Annotations for Hit Parade


Baker & Taylor
Introspective professional assassin John Keller continues to ponder his life, the ethics of his lethal career, and his possible retirement as he accepts a couple of dubious contracts.

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Baker & Taylor
Introspective professional assassin John Keller, the anti-hero of Hit Man and Hit List, continues to ponder his life, the ethics of his lethal career, and his possible retirement as he returns in an all-new mystery adventure. 100,000 first printing.

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Baker & Taylor
John Keller is everyone's favorite hit man. He's cool. Reliable. A real pro: the hit man's hit man. The inconvenient wife, the aging sports star, the business partner--he's taken care of them all, quietly and efficiently. Keller's got a code of honor, though he'd never call it that. And he keeps the job strictly business--"What happens is you wind up thinking of each subject not as a person to be killed but as a problem to be solved." But while Keller might be a pragmatist, he's also prone to doubts and loneliness just like everybody else. There was a psychotherapist once. A dog. Even a woman... He's been at this business a long while. Just maybe it's time to pack it in and find a nice little house in the desert. Only problem is, retirement takes money. And to get money, he's got to work...--From publisher description.

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Blackwell North Amer
John Keller is everyone's favorite hit man: a new kind of hero for a new, uncertain age. He's cool. Reliable. A real pro: the hit man's hit man. The inconvenient wife, the aging sports star, the business partner, the retiree with a substantial legacy. He's taken care of them all, quietly and efficiently.
Keller's got a code of honor, though he'd never call it that. And he keeps the job strictly business. "What happens is you wind up thinking of each subject not as a person to be killed but as a problem to be solved. Now there are guys doing this who cope with it by making it personal. They find a reason to hate the guy they have to kill. I don't know what's a sin and what isn't, or if one person deserves to go on living and another deserves to have his life ended. Sometimes I think about stuff like that, but as far as working it all out in my mind, well, I never seem to get anywhere."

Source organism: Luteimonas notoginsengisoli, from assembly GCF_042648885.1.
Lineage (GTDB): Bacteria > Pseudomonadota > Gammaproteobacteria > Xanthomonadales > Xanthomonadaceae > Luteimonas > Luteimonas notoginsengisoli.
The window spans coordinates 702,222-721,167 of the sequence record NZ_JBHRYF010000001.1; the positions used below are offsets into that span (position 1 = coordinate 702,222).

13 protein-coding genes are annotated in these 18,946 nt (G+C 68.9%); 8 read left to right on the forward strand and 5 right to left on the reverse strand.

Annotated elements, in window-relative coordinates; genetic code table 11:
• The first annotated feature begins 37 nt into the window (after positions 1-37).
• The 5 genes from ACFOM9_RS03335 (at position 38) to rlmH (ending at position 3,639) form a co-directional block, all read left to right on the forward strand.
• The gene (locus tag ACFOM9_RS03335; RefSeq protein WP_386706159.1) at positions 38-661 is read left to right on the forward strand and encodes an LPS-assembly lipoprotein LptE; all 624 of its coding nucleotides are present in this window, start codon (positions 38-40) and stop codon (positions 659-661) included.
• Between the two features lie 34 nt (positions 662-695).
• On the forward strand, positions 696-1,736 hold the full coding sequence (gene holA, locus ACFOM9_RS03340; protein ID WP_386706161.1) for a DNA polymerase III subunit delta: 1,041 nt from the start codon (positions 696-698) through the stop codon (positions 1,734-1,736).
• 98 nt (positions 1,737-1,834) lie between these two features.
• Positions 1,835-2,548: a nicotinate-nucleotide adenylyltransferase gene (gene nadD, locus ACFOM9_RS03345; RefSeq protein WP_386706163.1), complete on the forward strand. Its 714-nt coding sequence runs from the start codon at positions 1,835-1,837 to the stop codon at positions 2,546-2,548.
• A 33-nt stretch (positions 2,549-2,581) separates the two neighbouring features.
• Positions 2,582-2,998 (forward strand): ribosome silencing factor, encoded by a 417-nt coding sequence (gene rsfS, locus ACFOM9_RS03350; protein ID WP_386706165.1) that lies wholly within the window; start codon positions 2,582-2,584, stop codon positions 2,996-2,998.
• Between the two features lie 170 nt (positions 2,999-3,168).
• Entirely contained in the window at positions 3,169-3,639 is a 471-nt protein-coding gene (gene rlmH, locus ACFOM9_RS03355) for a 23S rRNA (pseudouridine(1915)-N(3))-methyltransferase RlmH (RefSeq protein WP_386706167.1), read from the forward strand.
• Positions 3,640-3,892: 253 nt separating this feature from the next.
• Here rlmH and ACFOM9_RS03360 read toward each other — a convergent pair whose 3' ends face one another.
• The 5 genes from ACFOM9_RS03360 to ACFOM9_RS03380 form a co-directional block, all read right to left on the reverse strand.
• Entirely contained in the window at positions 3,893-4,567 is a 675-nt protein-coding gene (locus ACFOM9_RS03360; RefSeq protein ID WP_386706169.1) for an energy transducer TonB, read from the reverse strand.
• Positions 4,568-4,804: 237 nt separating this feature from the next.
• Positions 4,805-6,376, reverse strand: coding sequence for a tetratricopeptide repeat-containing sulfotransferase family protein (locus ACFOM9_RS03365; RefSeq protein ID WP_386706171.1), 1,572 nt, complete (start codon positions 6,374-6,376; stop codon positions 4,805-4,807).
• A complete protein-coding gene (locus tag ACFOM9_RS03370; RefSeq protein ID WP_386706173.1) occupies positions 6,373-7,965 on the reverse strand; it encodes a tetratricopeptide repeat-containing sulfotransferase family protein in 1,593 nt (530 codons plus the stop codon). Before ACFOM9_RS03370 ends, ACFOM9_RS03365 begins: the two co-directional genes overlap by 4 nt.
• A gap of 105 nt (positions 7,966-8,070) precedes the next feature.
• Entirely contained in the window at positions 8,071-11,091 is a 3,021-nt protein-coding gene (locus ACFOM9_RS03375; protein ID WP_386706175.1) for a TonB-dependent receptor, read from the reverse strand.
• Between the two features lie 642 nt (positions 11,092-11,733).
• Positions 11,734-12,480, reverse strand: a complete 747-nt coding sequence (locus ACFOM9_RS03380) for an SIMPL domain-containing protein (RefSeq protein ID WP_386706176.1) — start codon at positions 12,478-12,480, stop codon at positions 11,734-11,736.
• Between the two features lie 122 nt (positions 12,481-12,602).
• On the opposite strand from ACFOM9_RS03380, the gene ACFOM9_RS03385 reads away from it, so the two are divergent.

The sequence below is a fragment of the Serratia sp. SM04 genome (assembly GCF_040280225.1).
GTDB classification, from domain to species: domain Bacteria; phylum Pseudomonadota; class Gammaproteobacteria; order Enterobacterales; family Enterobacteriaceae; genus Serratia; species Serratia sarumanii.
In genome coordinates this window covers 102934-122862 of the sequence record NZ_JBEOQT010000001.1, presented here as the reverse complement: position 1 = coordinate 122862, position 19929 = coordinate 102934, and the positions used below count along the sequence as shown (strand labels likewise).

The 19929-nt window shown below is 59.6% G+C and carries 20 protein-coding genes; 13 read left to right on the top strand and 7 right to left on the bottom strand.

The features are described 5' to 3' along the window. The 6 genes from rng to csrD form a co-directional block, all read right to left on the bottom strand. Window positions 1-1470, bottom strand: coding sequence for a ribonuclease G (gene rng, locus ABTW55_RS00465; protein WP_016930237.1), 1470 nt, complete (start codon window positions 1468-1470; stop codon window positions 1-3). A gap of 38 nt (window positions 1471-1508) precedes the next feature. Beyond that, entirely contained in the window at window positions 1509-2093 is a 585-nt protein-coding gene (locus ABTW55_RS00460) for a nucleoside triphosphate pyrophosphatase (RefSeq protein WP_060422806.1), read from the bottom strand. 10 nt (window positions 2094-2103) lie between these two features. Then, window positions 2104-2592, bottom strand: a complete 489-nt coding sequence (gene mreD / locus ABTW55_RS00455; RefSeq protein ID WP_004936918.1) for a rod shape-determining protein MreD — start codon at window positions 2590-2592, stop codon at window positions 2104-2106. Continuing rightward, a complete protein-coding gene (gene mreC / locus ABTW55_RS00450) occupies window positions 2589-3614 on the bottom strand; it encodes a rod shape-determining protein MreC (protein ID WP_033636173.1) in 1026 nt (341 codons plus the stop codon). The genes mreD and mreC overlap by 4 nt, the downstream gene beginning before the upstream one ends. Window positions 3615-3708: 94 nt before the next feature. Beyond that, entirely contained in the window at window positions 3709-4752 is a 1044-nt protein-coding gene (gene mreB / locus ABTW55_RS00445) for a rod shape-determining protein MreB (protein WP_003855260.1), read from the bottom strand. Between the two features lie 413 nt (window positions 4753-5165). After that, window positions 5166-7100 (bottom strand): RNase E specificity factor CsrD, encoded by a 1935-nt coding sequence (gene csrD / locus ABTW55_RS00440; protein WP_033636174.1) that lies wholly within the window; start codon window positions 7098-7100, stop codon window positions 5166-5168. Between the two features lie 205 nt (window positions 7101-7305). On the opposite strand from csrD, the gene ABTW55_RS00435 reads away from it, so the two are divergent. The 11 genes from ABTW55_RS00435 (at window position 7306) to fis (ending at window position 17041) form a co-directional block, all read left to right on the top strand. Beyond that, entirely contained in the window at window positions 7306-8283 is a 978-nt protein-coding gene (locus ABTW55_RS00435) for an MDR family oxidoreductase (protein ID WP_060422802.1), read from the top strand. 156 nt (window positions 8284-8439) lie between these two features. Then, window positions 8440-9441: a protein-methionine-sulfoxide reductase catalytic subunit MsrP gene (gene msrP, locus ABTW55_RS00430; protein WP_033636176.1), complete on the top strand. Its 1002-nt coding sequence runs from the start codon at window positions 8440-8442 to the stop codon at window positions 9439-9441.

But while Keller might be a pragmatic and crack assassin, he's also prone to doubts and loneliness just like everybody else. There was a psychotherapist once. A dog. Even a woman. And though he's got Dot, his wisecracking contact and sometimes confidante, and his precious stamp collection, these days, it doesn't seem to be enough.
Keller's been at this business a long while. Just maybe it's time to pack it in and find a nice little house in the desert. Only problem is, retirement takes money. And to get money, he's got to go to work.

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HARPERCOLL

The New York Times bestselling author and master of the modern mystery returns with a fierce and poignant new novel featuring his acclaimed killer-for-hire, Keller

John Keller is everyone's favorite hit man: a new kind of hero for a new, uncertain age. He's cool. Reliable. A real pro: the hit man's hit man. The inconvenient wife, the aging sports star, the business partner, the retiree with a substantial legacy. He's taken care of them all, quietly and efficiently.

Keller's got a code of honor, though he'd never call it that. And he keeps the job strictly business. "What happens is you wind up thinking of each subject not as a person to be killed but as a problem to be solved. Now there are guys doing this who cope with it by making it personal. They find a reason to hate the guy they have to kill. I don't know what's a sin and what isn't, or if one person deserves to go on living and another deserves to have his life ended. Sometimes I think about stuff like that, but as far as working it all out in my mind, well, I never seem to get anywhere."

But while Keller might be a pragmatic and crack assassin, he's also prone to doubts and loneliness just like everybody else. There was a psychotherapist once. A dog. Even a woman. And though he's got Dot, his wisecracking contact and sometimes confidante, and his precious stamp collection, these days, it doesn't seem to be enough.

Keller's been at this business a long while. Just maybe it's time to pack it in and find a nice little house in the desert. Only problem is, retirement takes money. And to get money, he's got to go to work. . . .

Hit Parade, the third novel featuring the fascinating Keller, displays the hallmarks that distinguish Lawrence Block's award-winning fiction: the intelligence, the clever plotting, the humor, the tricky twists and ironic turns, the darkness and emotional complexity -- and, above all else, the humanity.



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